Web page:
Anticonvulsants/Antiepileptic ; The Latest Classification

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Anticonvulsants (also commonly known as antiepileptic drugs or as antiseizure drugs) are a diverse group of pharmacologicalagents used in the treatment of epileptic seizures. Anticonvulsants are also increasingly being used in the treatment of bipolar disorder and borderline personality disorder,since many seem to act as mood stabilizers, and for the treatment of neuropathic pain.Anticonvulsants suppress the excessive rapid firing of neurons during seizures. Anticonvulsants also prevent the spread of the seizure within the brain.

Seizure types 

  • Absence seizures (including typical and atypical absences):
    Acetazolamide , Clonazepam , Ethosuximide , Lamotrigine , Sodium valproate
  • Atonic seizures:
    Phenobarbital , Phenytoin , Primidone , Sodium valproate
  • Catamenial seizures (menstrual-related):
    Acetazolamide , Clobazam
  • Cluster seizures:
    Clobazam
  • Episodic disorders:
    Acetazolamide
  • Dravet syndrome (severe myoclonic epilepsy in infancy or SMEI):
    Stiripentol
  • Focal (partial) seizures:
    Acetazolamide , Carbamazepine , Clobazam , Clonazepam , Eslicarbazepine acetate , Gabapentin, Lacosamide , Lamotrigine , Levetiracetam , Oxcarbazepine  Perampanel , Phenobarbital , Phenytoin , Pregabalin  Primidone | Retigabine | Sodium valproate  Tiagabine , Topiramate,  Vigabatrin,  Zonisamide
  • Focal (partial) seizures with secondary generalisation:
    Gabapentin , Lacosamide , Levetiracetam , Perampanel , Phenobarbital , Phenytoin , Pregabalin, Primidone , Retigabine , Sodium valproate , Tiagabine | Topiramate , Vigabatrin , Zonisamide
  • Focal seizures with secondary generalised tonic clonic seizures:
    Carbamazepine , Eslicarbazepine acetate , Lamotrigine , Oxcarbazepine
  • Infantile spasms:
    Nitrazepam , Sodium valproate , Vigabatrin
  • Juvenile Myoclonic Epilepsy (seizures related to)
    Levetiracetam
  • Lennox-Gastaut syndrome (seizures related to)
    Lamotrigine , Rufinamide  Topiramate
  • Menstrual-related (catamenial seizures):
  • Myoclonic seizures:
    Clonazepam , Ethosuximide , Phenobarbital , Phenytoin , Primidone  Piracetam , Sodium valproate
  • Myoclonic seizures in Juvenile Myoclonic Epilepsy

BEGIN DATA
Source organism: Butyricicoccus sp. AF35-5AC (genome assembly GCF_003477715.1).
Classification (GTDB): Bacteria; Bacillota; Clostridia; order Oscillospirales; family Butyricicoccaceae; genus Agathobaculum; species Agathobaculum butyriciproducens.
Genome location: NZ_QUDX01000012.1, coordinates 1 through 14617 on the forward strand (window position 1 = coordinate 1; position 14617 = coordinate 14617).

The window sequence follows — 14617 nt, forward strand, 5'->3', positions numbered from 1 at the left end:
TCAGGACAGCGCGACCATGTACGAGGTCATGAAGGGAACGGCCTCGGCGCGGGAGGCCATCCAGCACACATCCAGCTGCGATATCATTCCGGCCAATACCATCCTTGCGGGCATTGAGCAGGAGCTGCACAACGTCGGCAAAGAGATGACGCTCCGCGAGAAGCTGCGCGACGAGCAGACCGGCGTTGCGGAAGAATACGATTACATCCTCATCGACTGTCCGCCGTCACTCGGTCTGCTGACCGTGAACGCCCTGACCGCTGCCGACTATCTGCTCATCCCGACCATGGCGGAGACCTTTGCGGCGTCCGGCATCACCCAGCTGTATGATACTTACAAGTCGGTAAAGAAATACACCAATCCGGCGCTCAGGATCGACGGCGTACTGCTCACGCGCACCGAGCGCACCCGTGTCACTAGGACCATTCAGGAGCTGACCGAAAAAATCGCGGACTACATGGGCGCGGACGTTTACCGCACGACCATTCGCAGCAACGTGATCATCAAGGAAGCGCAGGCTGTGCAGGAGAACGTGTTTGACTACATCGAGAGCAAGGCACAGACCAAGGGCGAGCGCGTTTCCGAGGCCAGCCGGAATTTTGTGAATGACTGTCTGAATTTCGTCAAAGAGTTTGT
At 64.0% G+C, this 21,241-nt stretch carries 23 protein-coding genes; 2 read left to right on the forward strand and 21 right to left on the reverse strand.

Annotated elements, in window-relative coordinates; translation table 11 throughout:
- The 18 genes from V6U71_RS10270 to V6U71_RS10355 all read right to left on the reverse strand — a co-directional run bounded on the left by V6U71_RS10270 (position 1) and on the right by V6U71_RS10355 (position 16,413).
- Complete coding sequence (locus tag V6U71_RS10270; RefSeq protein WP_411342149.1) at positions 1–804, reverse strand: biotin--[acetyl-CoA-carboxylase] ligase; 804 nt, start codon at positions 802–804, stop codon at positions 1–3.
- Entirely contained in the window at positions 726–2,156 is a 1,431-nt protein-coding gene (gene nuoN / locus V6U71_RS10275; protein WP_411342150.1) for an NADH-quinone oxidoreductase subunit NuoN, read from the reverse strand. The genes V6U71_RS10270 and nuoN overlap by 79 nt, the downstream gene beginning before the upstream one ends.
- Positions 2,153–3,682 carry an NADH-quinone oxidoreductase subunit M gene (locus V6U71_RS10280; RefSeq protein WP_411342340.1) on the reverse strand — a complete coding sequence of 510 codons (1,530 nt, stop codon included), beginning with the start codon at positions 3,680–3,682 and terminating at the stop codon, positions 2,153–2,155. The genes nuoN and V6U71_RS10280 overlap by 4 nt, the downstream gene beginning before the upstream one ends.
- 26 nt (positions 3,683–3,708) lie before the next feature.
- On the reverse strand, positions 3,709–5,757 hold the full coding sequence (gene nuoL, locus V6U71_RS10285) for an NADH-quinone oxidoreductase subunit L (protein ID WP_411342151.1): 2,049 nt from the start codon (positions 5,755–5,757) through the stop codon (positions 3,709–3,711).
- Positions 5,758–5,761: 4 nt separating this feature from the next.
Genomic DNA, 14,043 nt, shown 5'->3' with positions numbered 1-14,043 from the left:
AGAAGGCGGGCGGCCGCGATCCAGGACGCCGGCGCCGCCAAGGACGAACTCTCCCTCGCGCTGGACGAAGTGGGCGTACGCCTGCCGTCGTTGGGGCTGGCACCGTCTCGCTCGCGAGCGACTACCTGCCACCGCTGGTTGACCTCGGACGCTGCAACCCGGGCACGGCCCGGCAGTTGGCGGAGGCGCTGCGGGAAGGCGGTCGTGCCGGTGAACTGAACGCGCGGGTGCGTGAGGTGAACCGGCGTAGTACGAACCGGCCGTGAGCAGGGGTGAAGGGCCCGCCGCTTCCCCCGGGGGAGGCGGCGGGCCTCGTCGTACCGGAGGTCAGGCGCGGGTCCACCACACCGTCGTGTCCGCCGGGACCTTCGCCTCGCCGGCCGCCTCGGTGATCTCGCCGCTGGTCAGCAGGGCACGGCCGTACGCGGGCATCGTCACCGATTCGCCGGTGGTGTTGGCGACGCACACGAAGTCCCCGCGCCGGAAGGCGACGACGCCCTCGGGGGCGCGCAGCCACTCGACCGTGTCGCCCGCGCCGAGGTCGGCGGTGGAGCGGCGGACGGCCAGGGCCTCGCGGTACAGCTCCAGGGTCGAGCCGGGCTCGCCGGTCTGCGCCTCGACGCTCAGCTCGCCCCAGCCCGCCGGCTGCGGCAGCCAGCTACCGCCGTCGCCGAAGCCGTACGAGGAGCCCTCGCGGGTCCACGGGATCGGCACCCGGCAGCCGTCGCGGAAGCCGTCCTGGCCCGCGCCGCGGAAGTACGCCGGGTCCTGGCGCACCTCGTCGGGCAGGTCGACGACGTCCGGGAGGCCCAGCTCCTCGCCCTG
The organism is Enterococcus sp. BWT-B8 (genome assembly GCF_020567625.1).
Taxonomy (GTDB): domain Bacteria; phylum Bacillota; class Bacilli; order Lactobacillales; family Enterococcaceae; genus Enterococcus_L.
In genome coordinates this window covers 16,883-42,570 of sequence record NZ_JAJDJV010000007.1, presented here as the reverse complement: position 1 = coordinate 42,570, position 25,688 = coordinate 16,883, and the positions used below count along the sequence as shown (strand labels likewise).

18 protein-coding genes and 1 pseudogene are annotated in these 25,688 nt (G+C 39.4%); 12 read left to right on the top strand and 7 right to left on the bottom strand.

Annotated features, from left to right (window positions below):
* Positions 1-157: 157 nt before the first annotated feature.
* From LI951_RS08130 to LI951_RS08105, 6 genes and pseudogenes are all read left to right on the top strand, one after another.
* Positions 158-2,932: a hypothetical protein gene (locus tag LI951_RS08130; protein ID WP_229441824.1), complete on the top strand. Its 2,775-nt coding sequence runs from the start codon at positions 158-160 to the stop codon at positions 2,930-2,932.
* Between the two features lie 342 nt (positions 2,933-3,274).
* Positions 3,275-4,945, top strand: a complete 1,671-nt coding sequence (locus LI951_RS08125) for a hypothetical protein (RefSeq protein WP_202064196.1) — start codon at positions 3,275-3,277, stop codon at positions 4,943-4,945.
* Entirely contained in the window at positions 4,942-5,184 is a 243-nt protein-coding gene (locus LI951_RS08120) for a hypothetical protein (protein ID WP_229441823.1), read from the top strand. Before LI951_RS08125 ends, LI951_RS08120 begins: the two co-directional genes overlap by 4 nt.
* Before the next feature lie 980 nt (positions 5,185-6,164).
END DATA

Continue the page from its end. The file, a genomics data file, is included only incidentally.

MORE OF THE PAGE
• Tonic seizures
    Phenobarbital , Phenytoin , Primidone , Sodium valproate
  • Tonic clonic seizures
    Acetazolamide , Carbamazepine , Clobazam , Clonazepam , Eslicarbazepine acetate , Lamotrigine , Phenobarbital , Phenytoin , Primidone , Sodium valproate , Topiramate
  • Tonic clonic seizures in severe myoclonic epilepsy in infancy (SMEI or Dravet syndrome
  • West Syndrome with Tuberous Sclerosis
    Vigabatrin

Benzodiazepines

The benzodiazepines are a class of drugs with hypnotic, anxiolytic, anticonvulsive, amnestic and muscle relaxant properties. Benzodiazepines act as a central nervous system depressant. The relative strength of each of these properties in any given benzodiazepine varies greatly and influences the indications for which it is prescribed. Long-term use can be problematic due to the development of tolerance to the anticonvulsant effects and dependency.Of the many drugs in this class, only a few are used to treat epilepsy:

  • Clobazam (1979). Notably used on a short-term basis around menstruation in women with catamenial epilepsy.
  • Clonazepam (1974).
  • Clorazepate (1972).

The following benzodiazepines are used to treat status epilepticus:

  • Diazepam (1963). Can be given rectally by trained care-givers.
  • Midazolam (N/A). Increasingly being used as an alternative to diazepam. This water-soluble drug is squirted into the side of the mouth but not swallowed. It is rapidly absorbed by the buccal mucosa.
  • Lorazepam (1972). Given by injection in hospital.

Nitrazepam, temazepam, and especially nimetazepam are powerful anticonvulsant agents, however their use is rare due to an increased incidence of side effects and strong sedative and motor-impairing properties.

Bromides

  • Potassium bromide (1857). The earliest effective treatment for epilepsy. There would not be a better drug until phenobarbital in 1912. It is still used as an anticonvulsant for dogs and cats.

Carbamates

  • Felbamate (1993). This effective anticonvulsant has had its usage severely restricted due to rare but life-threatening side effects.

Carboxamides 

Carbamazepine

The following are carboxamides:

  • Carbamazepine (1963). A popular anticonvulsant that is available in generic formulations.
  • Oxcarbazepine (1990). A derivative of carbamazepine that has similar efficacy but is better tolerated and is also available generically.
  • Eslicarbazepine acetate (2009)

Fatty acids

  • The valproates — valproic acid, sodium valproate, and divalproex sodium (1967).
  • Vigabatrin (1989).
  • Progabide
  • Tiagabine (1996).

Vigabatrin and progabide are also analogs of GABA.

Fructose derivatives

  • Topiramate (1995).

GABA analogs

  • Gabapentin (1993).
  • Pregabalin (2004).

Hydantoins

The following are hydantoins

  • Ethotoin (1957).
  • Phenytoin (1938).
  • Mephenytoin
  • Fosphenytoin (1996).

Oxazolidinediones

The following are oxazolidinediones:

  • Paramethadione
  • Trimethadione (1946).
  • Ethadione

Propionates

  • Beclamide

Pyrimidinediones

  • Primidone (1952).

Pyrrolidines

  • Brivaracetam
  • Etiracetam
  • Levetiracetam (1999).
  • Seletracetam

Succinimides

The following are succinimides:

  • Ethosuximide (1955).
  • Phensuximide
  • Mesuximide

Sulfonamides

  • Acetazolamide (1953).
  • Sultiame
  • Methazolamide
  • Zonisamide (2000).
Triazines
  • Lamotrigine (1990).

Ureas

  • Pheneturide
  • Phenacemide

Valproylamides

  • Valpromide
  • Valnoctamide

Other

  • Perampanel
  • Stiripentol
  • Pyridoxine

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